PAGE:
So, while they’ve given clearly given some thought to the creation of derived works and products, which is great, the data can only be used for “internal purposes” which are not clearly defined especially with respect to the other permissions.

I think this precludes using the data in a number of useful ways. You certainly don’t have any rights to redistribute, even if the data is free.

This is not an open license. I’ve written about the impacts of non-open licenses. It appears that data publishers must agree to these terms too, so you can’t publish open data through this exchange. This is not a good outcome, especially if the city decides to publish more data here and on its open data portal.

The data that Hitachi have copied into the site is now under a custom licence. If you access the data through the Copenhagen open data portal then you are given more rights. Amusingly, the data in the exchange isn’t properly attributed, so it break the terms of the open licence. I assume Hitachi have sought explicit permission to use the data in this way?

Overall I’m extremely underwhelmed by the exchange and the developer portal. Even allowing for it being at an early stage, its a very thin offering.I built more than this with a small team of a couple of people over a few months.

It’s also not clear to me how the exchange in its current form is going to deliver on the vision. I can’t see how the exchange is really going to unlock more data from commercial organisations. The exchange does give some (basic) options for monetising data, but has nothing to say about helping with all of the other considerations important to data publishing.

亞洲矽谷系列 – 台灣吸引外國人才的優勢何在?

OK Taiwan - June 27, 2016 in 特稿

自6月7日的新聞得知,國發會人力發展處處長林至美表示,將有一個 “Contact Taiwan” 的攬才平臺上線,並認該平台會是「國家層級的一個單一媒合平台」,能夠發揮「攬才」的功能。

該平台上會有幾個定位:

  1. 國家層級:由政府出面攬才。
  2. 媒合:為想來台灣工作的外國人與國內企業的工作機會媒合。

來自不同國家的求職者會因為一個政府網站而前往台灣嗎?網站建置和營運之目的為何?在經過初步的徵詢後,我們得到以下回饋:

  1. 國內每年有這麼多畢業生?為什麼政府不好好的想想如何讓這些畢業生們在畢業後就能馬上為企業用?提高國內的就業機會?而是自國外找人才,讓國內的畢業生們畢業即失業
  2. 為什麼國內的企業不想麼培植人才,而是進口外國低薪白領人才?
  3. 我很樂意用國內畢業的大學生啊!
  4. 我是新創企業,希望能外國學生來實習,但政府的法規怎麼都是優惠給大企業?我們小型的新創企業怎麼辦?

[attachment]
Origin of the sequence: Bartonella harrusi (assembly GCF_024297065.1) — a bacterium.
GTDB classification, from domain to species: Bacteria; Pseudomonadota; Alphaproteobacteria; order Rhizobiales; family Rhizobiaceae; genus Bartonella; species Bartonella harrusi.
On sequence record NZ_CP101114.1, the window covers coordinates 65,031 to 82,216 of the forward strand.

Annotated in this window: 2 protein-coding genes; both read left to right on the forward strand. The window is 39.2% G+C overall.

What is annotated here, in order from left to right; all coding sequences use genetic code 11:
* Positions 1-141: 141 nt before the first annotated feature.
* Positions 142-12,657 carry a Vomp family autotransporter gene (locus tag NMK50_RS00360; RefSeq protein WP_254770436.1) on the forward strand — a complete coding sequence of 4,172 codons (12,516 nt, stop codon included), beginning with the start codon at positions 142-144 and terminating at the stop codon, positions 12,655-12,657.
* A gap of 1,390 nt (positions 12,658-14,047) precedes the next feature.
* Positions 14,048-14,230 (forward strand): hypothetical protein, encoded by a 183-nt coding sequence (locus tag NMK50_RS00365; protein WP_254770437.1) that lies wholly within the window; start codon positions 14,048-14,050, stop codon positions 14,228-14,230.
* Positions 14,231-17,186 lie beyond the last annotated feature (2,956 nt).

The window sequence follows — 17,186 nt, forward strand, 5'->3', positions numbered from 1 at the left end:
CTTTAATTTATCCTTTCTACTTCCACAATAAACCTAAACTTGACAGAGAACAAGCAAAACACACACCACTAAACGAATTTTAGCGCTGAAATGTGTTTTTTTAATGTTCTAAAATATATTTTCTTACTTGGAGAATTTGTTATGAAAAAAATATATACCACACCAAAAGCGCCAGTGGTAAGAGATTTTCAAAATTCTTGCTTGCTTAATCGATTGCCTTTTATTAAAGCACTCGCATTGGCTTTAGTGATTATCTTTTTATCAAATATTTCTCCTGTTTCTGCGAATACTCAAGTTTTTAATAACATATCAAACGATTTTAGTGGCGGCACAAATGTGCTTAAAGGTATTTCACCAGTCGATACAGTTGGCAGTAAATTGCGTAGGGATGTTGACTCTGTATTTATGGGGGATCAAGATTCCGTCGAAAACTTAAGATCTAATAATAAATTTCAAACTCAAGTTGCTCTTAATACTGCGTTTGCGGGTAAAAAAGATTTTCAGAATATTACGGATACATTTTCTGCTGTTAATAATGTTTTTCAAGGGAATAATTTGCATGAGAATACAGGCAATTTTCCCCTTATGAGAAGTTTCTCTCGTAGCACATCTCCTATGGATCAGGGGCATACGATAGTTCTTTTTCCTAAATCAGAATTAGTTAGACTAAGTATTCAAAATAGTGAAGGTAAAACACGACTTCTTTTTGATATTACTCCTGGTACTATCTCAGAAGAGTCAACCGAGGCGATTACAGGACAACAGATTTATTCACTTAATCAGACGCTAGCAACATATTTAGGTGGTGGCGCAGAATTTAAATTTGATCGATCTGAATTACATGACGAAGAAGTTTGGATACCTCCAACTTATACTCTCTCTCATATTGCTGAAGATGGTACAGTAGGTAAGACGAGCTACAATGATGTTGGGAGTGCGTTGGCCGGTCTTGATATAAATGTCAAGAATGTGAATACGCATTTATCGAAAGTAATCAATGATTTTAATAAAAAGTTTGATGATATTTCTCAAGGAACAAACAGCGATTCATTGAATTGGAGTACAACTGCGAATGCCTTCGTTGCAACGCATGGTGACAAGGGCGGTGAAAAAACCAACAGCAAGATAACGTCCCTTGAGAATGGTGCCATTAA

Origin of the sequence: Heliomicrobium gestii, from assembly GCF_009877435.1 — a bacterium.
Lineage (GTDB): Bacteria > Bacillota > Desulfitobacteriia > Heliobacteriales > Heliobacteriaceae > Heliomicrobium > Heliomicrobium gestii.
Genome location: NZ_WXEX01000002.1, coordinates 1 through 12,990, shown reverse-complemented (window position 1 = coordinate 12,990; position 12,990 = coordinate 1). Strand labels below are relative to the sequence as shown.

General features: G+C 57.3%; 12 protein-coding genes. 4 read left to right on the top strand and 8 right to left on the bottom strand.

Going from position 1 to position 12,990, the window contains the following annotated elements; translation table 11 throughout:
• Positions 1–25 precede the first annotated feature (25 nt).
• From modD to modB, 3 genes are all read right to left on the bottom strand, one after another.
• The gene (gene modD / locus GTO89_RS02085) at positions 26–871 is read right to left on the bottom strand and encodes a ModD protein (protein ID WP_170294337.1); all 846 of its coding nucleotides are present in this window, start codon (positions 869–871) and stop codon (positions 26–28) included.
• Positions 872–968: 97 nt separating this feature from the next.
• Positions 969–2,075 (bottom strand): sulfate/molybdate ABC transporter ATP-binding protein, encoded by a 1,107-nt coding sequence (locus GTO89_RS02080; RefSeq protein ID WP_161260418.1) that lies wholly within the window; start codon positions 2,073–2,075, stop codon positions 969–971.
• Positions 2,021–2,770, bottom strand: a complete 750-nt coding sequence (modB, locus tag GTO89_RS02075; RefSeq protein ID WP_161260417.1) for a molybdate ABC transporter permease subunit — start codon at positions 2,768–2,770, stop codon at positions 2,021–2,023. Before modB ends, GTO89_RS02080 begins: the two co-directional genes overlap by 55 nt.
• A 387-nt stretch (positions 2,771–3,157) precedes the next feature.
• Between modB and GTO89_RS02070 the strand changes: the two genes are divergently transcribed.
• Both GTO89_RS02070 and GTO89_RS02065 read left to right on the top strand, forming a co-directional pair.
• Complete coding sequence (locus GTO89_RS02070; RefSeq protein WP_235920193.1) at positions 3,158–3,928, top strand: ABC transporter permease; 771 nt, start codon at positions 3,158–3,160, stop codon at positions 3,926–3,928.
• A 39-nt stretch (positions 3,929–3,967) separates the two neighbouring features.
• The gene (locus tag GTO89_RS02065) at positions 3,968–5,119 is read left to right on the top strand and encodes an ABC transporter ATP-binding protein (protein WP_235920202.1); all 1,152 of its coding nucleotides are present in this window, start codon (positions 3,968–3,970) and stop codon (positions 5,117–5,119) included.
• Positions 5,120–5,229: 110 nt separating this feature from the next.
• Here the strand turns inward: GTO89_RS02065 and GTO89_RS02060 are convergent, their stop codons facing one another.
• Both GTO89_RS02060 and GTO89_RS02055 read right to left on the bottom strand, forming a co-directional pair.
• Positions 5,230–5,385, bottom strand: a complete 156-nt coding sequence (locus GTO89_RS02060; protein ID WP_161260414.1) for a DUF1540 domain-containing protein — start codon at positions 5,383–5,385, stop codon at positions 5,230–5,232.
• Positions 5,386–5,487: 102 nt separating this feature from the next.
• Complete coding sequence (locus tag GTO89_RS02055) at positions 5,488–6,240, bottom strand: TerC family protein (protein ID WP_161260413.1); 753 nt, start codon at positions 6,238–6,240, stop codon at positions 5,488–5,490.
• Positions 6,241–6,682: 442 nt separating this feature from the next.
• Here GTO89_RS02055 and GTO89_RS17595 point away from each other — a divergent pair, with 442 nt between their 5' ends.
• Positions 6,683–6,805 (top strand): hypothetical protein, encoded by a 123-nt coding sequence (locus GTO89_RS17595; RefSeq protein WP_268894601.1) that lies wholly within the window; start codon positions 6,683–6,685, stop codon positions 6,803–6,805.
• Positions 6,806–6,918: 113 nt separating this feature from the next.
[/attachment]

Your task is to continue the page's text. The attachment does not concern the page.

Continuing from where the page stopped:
5. 那些聘用外籍實習生的評點制度怎麼這麼複雜?
  6. 有很多外國人才在台灣啊!他們多數是住在台灣接國外的案子、領國外的薪水。台灣的物價較歐美國家便宜、網路又這麼方便,台灣人對外國人也十分友善,所以他們在台灣其實過得像天堂一樣,對他們來說只要有便利的網路,就沒有國界的限制,台灣的工作環境、企業願意提供的薪資並不佳,所以有技術、有實力的外國人為什麼要為台灣的企業工作
  7. 不少外籍人士來台灣學中文同時累積自己工作經驗後,轉往中國或香港工作
  8. 所得稅、勞健保的問題,這些在人力仲介公司的幫忙下,他們只要付最低的費用就可以享受勞健保了。
  9. 國內其實有很多高階的白領級人才,他們可能想轉換跑道、提前退休,但仍有工作能力,卻找不到工作。
  10. 僑外生的薪資是4萬多元,為什麼國內的畢業生只能領2萬4千至2萬8千元?

吸引外國人才為企業工作的條件何在?

我們進一步檢視台灣政府對於攬才的政策新聞稿:

  1. 全球競才方案 – Contact Taiwan
  2. 林揆:亞洲矽谷是政府五大創新產業重要計畫 將是台灣經濟成長的引擎
  3. 從歐美延攬外籍人才效益看我國人才政策

在上述的政策願景中,只提到了為了延攬人才進來台灣工作並留在台灣,會與企業商討因應措施,讓在台灣活環境更友善,也為了方便企業留用人才,而打算鬆綁某些政策。

從台灣勞資雙方在工作情況來看,「超時工作」與「低薪」似乎是造成勞資雙方關係不佳也是台灣不易留住人才的原因。這兩日也看到不少關台灣工作環境相關新聞的報導,例如上週沸沸揚揚的罷工事件:

  1. 關鍵評論專題:華航罷工,為勞工的尊嚴起身而戰
  2. 聯合新聞網:大學畢業生28K 薪資倒退16年
  3. 自由時報:立院縮短工時公聽會 資方:希望延長加班上限

先自台灣政府在2015年時擬定的政策來看工作時數:

自105年起,公、私部門每週正常工時將同為40小時,扣除假日後,公務人員一年法定正常工時為2000小時,勞工為1992小時,以103年勞工的平均年工時2,134.8小時而言,勞工平均每月加班時數約11.8小時

主計總處最新的報告裡,則提到了2015年(104年)全年每人月工時平均為175.3小時,若整合勞動部調查結果,可以得知在該年度裡有46%的員工加班,平均每個月加班的時數為18.2小時,與2014年(103年)相較多出了7個小時。

配合OECD的數據,台灣在2014年的平均年工時是2,134.8小時,韓國是2,124小時,日本1,729小時,OECD會員國平均年工時是1,770小時,看得出來台灣在2014年的平均工時高於日本、韓國,更高於OECD會員國的平均工時。

從工作時數、每月加班數看起來,愈多的工作時數與加班時數會造成生活上的負面影響,自以上的數據可以觀察到,台灣的工時增加了,對生活的負面影響也增加了。

再自薪資水準來看,若是同樣自主計總處的資料來看2015年與2014年相較,除了製造業的漲幅較為明顯外,其他服務業的薪資雖然有小幅的增加,但幅度有限,有些產業甚至是不到1%的成長度。

有多少外國人在台灣工作?

從政策新聞稿看來,這次政府的目標是鎖定白領階級,或是配合新政府所謂的五大創新創新產業而找尋的外國專業人士。於是查閱勞動部104年底外國專業人員概況來看看在台灣工作的外籍專業人士有多少?都從事了哪些工作?

單就這份統計報告來看,可以讀出以下重點:

  1. 多數的外國專業人士申請的工作類別為「專門性技術性工作」,其次是「補習班語文教師工作」。
  2. 若依照國籍來分,日本籍的專業人士為主要來源。
  3. 若依照國籍與申請工作類別來看,日本籍的專業人士申請「專門性技術性工作」為最多次,而美國籍的專業人士以申請「補習班語文教師工作」。

由於勞動部的報告裡是統計「次數」而非「人數」,而在台灣要具有工作資格也要有所謂的居留證,所以再自移民數的網站中取得最近一次(統計至2015年04月30日)的統計資訊可以得知在台灣最多的外籍人士在職業別上外籍勞工(包含營建業技工、製造業技工、家庭幫傭、監護工、船員等),總共有540,956人,這些外籍勞工多分部在桃園市(92,150人)、台中市(76,055人)及新北市(74,394人)。若是依照移民署的職業類別來看,從事商業、教師的人數最多,這些人都在台北市,另外也觀察到其實在高雄市與台中市的外籍人士並不少,反觀在亞洲矽谷預定地桃園的外籍專業人士,可能反而不如高雄、台中、台北、新北來得多。

自專業人才顧問公司Michael Page的「2016年大中華區薪資與就業展望」報告中,在其調查的對裡,只有29%的雇主考慮用外籍人士,有34%的雇主則是擔心人才外流至海外,同時在報告中也提到了他們所觀察到的台灣現況,例如:

  1. 科技業的薪資雖然稍有調漲,但仍低於國際水準。
  2. 台灣企業較願意僱用沒有工作的台灣人,而不願僱用外國人士。
  3. 台灣的企業主面臨人才出走至中國與香港找尋更好的工作機會與較高的薪資。

綜合人力業者的觀察,再反觀台灣政府的政策,似乎缺少了人力業者所觀察到現實生活情況,在擬定與執行所謂的全球攬才時,忽略了人力市場真正的供需狀況。

我們看到政府打算透過網站作為吸引國外人才來台工作的管道,藉由國外的研究報告來作為支撐政策執行的基礎,刻意忽略了國情不同、勞資關係與政策法規的不同,是否能造就同樣的正向效果?

從人力業者的報告、國家內部的統計數據、國內各媒體的新聞資料,都顯示出台灣應該先以建置健全的工作環境為目標。從這次華航的罷工行動裡,看得出來影響層面、社會成本是如何昂貴。致力建立一個留住自己國家人才的健全勞動政策、打造勞雙方雙贏的工作環境,都提醒了執政團隊應該要著眼的重點不是網站,而是工作環境 — 要留住人才,要先有良好的工作環境,與企業的人資部門、人力業者、工會代表溝通,了解勞方的需求,資方提供適合的薪資、工時、加班制度、福利,都比花錢、花心力再去做一個政府網站來得實際


作者:譚宛宛

編輯:OK Taiwan

 

Introducing W4P, a crowdsourcing for open, social and local projects.

pjpauwels - June 24, 2016 in crowdfunding, crowdsourcing, Featured, General, Open Innovation, Open Source

After 10 months of figuring what we need to build, building it and then testing it in real life situation we can now say:

W4P is alive! Or at least in a solid bèta.

You can find our presentation in English here:

Interested in hearing this talk again and do you have a location and or crowd? Or are you ready to start up a W4P crowdsourcing platform? Contact us!